JACC in a Flash: For LV Compliance, Casual Exercise Not Cutting It

Lower doses of exercise within a sedentary lifestyle do not prevent decreased compliance and distensibility—hallmarks of sedentary aging’s deleterious effects on the cardiovascular system—according to a new JACC study.

Hypothesizing that a “lower, less frequent ‘dose’ of exercise training [...] might still confer similar benefits in regards to left ventricular (LV) compliance and distensibility,” the researchers assessed LV compliance and distensibility in 102 healthy seniors (> 64 years) who were stratified into four groups based upon lifelong patterns of exercise training.

The participants were pre-recruited primarily from the Cooper Center Longitudinal Study, which included more than 80,000 patients whose physical activity and cardiovascular risk factors had been followed for more than 4 decades. Participants were classified as either:

  • “sedentary” (n = 27) if they exercised once per week or less
  • “casual” (n = 25) if exercising 2 to 3 times per week
  • “committed” (n = 25) if 4 to 5 times per week
  • “competitive” master athletes (n = 25) if training 6 to 7 times per week

LV compliance and distensibility was determined by assessment and analysis of LV pressure-volume relationships.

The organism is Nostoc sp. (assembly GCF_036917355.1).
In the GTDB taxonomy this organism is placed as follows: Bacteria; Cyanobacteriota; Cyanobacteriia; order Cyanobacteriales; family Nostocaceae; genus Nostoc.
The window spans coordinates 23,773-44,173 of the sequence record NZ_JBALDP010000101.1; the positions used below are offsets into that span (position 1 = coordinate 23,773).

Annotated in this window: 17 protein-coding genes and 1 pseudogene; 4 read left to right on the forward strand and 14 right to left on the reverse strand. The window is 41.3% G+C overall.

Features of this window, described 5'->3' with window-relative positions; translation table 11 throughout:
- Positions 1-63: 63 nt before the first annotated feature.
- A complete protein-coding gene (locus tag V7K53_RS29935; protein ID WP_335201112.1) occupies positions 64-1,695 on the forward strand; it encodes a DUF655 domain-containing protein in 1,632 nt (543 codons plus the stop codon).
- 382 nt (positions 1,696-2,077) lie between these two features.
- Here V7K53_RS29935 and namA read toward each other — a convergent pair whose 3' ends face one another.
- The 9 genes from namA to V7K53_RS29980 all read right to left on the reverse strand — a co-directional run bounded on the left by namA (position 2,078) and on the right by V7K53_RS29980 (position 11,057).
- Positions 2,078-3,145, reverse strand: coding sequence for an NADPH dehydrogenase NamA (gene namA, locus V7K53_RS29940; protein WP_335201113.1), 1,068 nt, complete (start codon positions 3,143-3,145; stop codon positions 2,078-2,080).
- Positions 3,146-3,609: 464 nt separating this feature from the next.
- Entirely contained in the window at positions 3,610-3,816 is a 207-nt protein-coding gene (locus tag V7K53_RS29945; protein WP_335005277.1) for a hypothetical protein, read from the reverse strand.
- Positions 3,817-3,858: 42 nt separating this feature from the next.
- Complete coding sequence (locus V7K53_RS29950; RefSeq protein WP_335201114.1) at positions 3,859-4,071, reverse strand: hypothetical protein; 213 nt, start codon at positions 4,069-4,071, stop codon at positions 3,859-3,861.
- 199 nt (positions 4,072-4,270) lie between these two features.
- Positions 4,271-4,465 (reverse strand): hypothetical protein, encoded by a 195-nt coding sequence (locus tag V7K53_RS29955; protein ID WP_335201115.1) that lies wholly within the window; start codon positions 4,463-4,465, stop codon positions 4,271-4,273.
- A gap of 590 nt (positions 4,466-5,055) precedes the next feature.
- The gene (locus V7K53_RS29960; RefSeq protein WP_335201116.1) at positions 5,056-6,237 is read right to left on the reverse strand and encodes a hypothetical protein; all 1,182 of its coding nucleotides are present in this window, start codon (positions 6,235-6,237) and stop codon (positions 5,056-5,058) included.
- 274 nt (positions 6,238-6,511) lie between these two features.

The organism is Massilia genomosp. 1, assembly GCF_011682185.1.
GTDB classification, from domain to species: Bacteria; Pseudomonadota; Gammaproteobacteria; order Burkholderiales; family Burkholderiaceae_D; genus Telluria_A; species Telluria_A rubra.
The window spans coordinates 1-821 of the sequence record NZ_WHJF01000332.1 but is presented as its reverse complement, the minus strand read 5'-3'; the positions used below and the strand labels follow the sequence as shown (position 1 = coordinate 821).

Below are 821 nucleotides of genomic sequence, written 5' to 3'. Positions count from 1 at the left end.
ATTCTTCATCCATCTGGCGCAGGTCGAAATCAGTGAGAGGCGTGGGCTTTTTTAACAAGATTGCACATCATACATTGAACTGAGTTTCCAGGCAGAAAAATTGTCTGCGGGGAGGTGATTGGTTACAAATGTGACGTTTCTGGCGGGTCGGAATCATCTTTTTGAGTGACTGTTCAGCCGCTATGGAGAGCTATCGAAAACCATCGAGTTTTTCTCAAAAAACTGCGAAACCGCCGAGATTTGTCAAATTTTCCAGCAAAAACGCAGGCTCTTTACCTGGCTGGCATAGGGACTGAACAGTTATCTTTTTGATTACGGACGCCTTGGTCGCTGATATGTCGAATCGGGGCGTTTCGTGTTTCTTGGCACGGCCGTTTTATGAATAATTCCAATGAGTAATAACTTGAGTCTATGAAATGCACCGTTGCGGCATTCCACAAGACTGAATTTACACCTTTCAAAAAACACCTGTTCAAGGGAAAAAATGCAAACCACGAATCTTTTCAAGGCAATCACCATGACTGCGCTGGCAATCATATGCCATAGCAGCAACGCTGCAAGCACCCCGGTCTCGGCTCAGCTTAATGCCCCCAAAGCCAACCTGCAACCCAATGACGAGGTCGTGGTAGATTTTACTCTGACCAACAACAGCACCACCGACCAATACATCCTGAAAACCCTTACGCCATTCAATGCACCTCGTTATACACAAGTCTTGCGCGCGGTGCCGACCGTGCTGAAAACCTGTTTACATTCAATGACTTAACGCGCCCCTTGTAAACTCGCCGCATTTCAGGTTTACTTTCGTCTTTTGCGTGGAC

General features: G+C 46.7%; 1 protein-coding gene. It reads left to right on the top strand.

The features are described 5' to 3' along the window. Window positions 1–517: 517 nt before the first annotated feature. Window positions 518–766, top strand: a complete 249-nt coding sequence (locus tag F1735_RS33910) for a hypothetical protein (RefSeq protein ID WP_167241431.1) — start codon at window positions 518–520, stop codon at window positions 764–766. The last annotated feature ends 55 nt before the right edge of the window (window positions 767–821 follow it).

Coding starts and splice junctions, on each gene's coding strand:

Escalating doses of lifelong exercise increased peak oxygen uptake and LV mass, the researchers reported. “Committed” exercisers demonstrated improved ventricular compliance and distensibility over “casual” exercisers. Ventricle stiffness was higher in the “sedentary’ (0.062 ± 0.039) and “casual” (0.079 ± 0.052) participants versus “committed” (0.055 ± 0.033) and “competitive” (0.035 ± 0.033) participants.

“This study’s key finding is the novel observation that at least 30 minutes of dynamic exercise per session for 4 to 5 days per week over a lifetime can sufficiently prevent most of the decreases in LV compliance and distensibility observed with sedentary aging,” Bhella et al. wrote in the study’s conclusion, adding that the results had “important implications for global health.”

Bhella P, Hastings J, Fujimoto N, et al. J Am Coll Cadiol. 2014;64:1257-66.

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